Top 5 Problems Commonly Found By Home Inspectors

by | May 8, 2014 | Blog, Buying a Home, Selling a Home | 0 comments

Top 5 Problems Commonly Found By Home Inspectors  - Remax of Cherry Creek, denver real estate

In the home buying process, one of the most pivotal events is the home inspection. An inspector’s report can determine whether or not the contract sails through or becomes awash in further negotiations over repairs and price.

When it comes to inspections, the focus is on “safety and habitability.”  An inspector’s job is to look for problems with the house that will impact the home’s livability and cause owner’s trouble down the road. Sellers should understand that problems are to be expected, even in the most well-maintained homes.

Here are the 5 most common issues sellers are likely to face:

Roofs:  If a roof is older and showing age, buyers customarily expect a “5-year roof certification” from a reputable roofer to demonstrate that it’s still in good condition. If a certification cannot be obtained, it’s likely a buyer will request that the roof be replaced.  A roof that’s in poor condition may have insurability issues for the buyer. On the bright side, if a roof has been damaged by hail, it may be covered by the seller’s hazard insurance.

Sewer lines:  Broken or cracked and leaking sewer lines can quickly lead to the kind of issues no homeowner wants to encounter. Most older homes have clay tile lines that deteriorate over time and with root intrusion. It’s a good idea to have your sewer line cleaned (rooted) prior to the buyer’s home inspection so that the buyer will be able to inspect the line without obstructions.

Sewer repairs are rarely inexpensive, but experienced real estate agents have contacts with repair companies the cut out the middle-men. Sewer repairs are most expensive in public right-of-ways (alleys and streets) and usually less costly on personal property. Even newer homes can have sewer line issues, and savvy buyers will inspect them. Generally newer plastic lines do not require cleaning.

Electrical: The electrical service panel, wiring, outlets, switches and fixtures in a home are all expected to be operating safely and in compliance with industry standards.  Undersized panels, aluminum wiring, Federal Pacific and Zinsko Panels, ungrounded outlets, reverse wired outlets and GFCI (ground fault circuit interrupter) issues are the top electrical inspection issues. The most common problems can be resolved for a few hundred dollars or less, but a panel replacement, aluminum wiring and some ungrounded outlet situations may be considerably more.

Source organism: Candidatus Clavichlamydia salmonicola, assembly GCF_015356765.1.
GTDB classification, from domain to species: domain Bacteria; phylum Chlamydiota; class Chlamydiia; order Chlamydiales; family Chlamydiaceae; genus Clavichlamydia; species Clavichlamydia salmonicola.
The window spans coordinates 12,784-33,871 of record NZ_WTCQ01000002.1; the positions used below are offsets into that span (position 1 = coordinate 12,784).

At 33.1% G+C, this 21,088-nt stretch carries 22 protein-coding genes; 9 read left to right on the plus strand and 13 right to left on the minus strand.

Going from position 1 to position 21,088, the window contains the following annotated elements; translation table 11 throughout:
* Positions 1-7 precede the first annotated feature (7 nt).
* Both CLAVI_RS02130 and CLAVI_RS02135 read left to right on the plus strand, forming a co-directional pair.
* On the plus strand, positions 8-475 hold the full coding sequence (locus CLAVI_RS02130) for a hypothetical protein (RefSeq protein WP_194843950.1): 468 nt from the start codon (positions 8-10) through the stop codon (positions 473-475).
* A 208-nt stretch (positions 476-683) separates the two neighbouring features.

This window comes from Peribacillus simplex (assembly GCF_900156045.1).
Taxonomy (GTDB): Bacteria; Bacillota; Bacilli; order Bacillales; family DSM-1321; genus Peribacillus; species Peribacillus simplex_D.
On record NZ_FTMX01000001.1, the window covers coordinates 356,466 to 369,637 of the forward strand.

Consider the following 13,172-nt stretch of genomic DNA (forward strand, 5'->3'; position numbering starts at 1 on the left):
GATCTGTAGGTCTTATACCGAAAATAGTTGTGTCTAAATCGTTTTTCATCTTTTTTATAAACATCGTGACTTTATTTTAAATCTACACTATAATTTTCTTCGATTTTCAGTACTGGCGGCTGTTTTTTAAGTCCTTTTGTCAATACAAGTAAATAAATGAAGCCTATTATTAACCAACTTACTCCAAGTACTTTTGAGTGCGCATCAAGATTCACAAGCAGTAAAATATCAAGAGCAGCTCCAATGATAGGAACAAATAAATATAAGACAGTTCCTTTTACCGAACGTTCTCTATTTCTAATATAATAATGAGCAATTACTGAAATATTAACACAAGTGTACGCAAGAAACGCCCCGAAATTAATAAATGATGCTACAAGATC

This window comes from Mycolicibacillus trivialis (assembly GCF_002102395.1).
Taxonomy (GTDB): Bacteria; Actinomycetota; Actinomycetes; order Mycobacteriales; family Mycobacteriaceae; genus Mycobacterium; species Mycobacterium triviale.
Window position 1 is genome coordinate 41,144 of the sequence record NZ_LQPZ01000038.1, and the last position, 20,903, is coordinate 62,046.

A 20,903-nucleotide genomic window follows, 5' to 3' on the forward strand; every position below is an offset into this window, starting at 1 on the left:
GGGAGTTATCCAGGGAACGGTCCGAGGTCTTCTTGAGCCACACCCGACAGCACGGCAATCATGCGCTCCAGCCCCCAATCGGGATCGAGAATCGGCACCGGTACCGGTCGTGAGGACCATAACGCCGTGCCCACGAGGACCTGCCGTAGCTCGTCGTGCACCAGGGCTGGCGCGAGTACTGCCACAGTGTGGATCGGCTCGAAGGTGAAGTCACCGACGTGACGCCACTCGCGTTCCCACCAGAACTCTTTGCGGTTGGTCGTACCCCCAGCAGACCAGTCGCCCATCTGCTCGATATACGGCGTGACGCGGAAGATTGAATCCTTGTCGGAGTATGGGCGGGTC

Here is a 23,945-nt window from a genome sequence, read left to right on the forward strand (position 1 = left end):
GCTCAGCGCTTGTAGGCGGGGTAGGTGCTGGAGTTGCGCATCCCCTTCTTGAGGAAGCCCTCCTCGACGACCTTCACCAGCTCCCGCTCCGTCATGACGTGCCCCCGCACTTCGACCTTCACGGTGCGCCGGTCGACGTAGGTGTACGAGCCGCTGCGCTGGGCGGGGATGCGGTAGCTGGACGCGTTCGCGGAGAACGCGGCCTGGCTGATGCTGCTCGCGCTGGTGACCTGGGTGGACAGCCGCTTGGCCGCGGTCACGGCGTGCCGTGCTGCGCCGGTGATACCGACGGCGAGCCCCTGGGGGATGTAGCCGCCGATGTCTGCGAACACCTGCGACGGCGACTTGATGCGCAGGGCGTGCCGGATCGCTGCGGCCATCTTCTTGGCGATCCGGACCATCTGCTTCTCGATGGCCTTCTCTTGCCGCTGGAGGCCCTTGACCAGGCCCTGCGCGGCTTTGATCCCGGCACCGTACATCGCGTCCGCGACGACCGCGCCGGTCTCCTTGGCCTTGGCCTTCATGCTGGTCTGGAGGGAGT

Heating:  Heat is a critical habitability issue in Colorado, and a safely operating furnace or boiler is paramount to buyers. The heat exchanger in gas or forced air furnaces expands and contracts during thousands of heating cycles.  Eventually the metal will crack, creating the possibility of carbon monoxide leakage into the heated air delivered through the ducts. If a cracked heat exchanger is identified, a furnace is not safe to operate.

While heat exchangers can be replaced, it is rarely economical to repair rather than replace a furnace. Furnaces are expected to last 15-20 years.  Boilers, on the other hand, are far more expensive to install but will typically last many decades and can usually be repaired.  Verification of a safely operating heating system usually involves a certification by a licensed heating contractor.

Structural Issues:  Many structural issues are related to poor or improper drainage away from the foundation. Inspectors always stress that nothing should be planted (or watered) within 5 feet of the foundation walls.  Grading that does not properly slope away from the foundation and clogged or damaged gutters and downspouts that overflow near the foundation (usually at the corner of a home) are the biggest cause of drainage-related structural issues.

Expansive soils are also a factor in our area – and require proper foundation design for the soil conditions and construction techniques that accommodate soil movement.  Issues usually exhibit themselves within 5-10 years, and newer home code and permit requirements have been updated to avoid expansive soil issues.  If a structural concern is suspected, most buyers will want an opinion from a structural engineer – and for the seller to make recommended repairs.


Get more tips about buying a home at RE/MAX of Cherry Creek’s blog.


RE/MAX of Cherry Creek

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